Rajasthan is a state that is full of contrasts. And with its history of royalty and opulence, it is hard to avoid the issue that poverty is one of these contrasts. However, this is delicate territory because it is considered a bit of a cliché that India is a land of beggars and thieves, all out to make a tourist buck. It isn’t true.
Recently, the Indian government stated that more than 21 percent of its population is below its official poverty limit which, with a population of 1.3 billion, is a lot of people. Too many people. In Rajasthan, however, the percentage is two thirds of this figure - 14 percent - and so even though this is still a big issue for government, it is not something people should fear, or make western assumptions about either. That is not to say that the income divide in Rajasthan doesn’t have an impact on tourism. It does. As you will see from our other responsible tourism points below, most of these relate back to a need for money. Tigers are still being poached for money, camels and elephants are mistreated for money. In reality, an elephant ride could feed a small family for a week. Sex tourism, and indeed child sex tourism is more and more in demand in Rajasthan too, with people being trafficked and lured away with a promise of a better lifestyle.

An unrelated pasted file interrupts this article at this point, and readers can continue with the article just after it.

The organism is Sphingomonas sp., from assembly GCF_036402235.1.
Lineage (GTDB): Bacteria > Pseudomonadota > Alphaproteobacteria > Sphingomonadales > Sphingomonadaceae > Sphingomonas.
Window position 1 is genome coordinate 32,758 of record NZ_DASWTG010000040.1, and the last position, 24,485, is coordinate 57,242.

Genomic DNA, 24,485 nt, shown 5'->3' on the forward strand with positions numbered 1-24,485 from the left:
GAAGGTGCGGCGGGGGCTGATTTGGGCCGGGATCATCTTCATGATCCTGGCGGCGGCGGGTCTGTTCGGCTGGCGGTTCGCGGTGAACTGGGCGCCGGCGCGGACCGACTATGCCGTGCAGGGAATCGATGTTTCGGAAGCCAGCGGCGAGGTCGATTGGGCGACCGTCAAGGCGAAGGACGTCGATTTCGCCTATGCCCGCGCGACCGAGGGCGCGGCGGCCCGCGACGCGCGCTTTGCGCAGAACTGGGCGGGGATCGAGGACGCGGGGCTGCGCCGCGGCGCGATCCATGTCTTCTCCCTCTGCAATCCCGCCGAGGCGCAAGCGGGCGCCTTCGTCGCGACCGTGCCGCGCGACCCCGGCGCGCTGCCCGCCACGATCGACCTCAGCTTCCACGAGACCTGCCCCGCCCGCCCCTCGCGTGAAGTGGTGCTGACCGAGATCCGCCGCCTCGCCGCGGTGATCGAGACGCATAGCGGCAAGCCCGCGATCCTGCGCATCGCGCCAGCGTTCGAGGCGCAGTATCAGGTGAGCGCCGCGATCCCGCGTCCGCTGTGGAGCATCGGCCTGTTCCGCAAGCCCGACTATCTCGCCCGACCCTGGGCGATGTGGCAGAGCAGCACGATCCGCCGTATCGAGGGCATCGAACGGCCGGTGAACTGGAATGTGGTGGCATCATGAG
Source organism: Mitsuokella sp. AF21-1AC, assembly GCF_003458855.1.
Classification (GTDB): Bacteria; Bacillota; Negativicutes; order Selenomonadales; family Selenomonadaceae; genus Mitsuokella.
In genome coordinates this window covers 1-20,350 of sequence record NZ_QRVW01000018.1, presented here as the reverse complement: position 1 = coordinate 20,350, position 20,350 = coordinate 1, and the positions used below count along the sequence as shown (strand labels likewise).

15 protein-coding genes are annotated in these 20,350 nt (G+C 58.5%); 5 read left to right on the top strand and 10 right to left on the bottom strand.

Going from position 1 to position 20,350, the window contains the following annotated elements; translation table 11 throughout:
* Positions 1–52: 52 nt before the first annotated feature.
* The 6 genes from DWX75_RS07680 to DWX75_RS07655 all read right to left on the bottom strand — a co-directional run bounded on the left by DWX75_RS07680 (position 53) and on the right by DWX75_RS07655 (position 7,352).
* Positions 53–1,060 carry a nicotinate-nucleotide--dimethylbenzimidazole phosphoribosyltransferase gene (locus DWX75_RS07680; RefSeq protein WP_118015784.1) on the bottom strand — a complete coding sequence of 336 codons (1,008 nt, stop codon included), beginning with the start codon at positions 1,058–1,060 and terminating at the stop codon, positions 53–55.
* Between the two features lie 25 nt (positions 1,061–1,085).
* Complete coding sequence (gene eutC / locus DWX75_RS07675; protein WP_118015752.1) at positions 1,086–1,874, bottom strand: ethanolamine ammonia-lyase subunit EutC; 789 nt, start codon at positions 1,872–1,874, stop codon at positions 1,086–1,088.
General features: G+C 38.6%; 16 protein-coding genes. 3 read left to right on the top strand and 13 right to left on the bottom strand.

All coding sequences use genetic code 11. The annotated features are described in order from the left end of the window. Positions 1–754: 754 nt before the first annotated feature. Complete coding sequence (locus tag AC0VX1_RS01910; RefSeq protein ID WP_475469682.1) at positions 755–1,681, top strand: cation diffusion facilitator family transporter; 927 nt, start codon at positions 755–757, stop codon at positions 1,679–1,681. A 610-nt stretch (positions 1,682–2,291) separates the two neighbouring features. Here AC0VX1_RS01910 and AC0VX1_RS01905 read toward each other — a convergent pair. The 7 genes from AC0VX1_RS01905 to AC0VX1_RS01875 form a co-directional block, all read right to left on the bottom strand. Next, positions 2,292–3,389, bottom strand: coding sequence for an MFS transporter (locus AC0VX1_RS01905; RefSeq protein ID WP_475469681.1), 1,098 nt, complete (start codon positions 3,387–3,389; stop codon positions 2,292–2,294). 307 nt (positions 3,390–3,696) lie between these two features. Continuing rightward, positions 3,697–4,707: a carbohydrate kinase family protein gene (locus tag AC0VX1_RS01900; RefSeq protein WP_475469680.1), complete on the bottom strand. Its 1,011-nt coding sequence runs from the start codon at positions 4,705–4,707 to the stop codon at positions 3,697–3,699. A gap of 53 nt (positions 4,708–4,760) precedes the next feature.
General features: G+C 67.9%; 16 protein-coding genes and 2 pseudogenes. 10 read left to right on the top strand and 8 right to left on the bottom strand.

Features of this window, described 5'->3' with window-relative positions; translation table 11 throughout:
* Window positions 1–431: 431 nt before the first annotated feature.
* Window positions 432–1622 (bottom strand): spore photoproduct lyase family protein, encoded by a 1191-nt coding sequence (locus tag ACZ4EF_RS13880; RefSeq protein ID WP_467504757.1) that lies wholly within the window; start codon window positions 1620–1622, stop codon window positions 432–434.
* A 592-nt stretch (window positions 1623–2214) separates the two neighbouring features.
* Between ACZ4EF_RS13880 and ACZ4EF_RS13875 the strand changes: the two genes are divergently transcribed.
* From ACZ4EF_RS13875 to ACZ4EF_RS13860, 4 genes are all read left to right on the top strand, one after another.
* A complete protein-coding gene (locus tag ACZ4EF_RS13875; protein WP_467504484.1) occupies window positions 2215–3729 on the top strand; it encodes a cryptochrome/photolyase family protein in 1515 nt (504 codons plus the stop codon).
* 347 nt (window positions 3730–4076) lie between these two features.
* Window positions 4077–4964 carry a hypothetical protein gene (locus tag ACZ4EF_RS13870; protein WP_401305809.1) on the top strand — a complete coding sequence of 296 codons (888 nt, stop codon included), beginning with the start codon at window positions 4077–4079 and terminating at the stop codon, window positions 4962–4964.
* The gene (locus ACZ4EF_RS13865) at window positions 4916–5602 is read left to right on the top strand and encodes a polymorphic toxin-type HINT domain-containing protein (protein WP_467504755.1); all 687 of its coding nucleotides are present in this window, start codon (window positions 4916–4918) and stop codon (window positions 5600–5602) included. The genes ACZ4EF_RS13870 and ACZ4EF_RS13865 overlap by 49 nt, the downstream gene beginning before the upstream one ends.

Our point is that although tourism can act as a force for positive change and, if you travel responsibly, your money will be directed to the right place and used sustainably, Indian people are tired of outsiders calling them poor. So many are working incredibly hard to make an honest living, they are culturally aware, want to protect their environment and engage in interesting debate. We are not asking you to turn a blind eye to poverty where it exists. We are asking you to open your eyes to all the positive changes going on too, and not arrive with poverty hang-ups.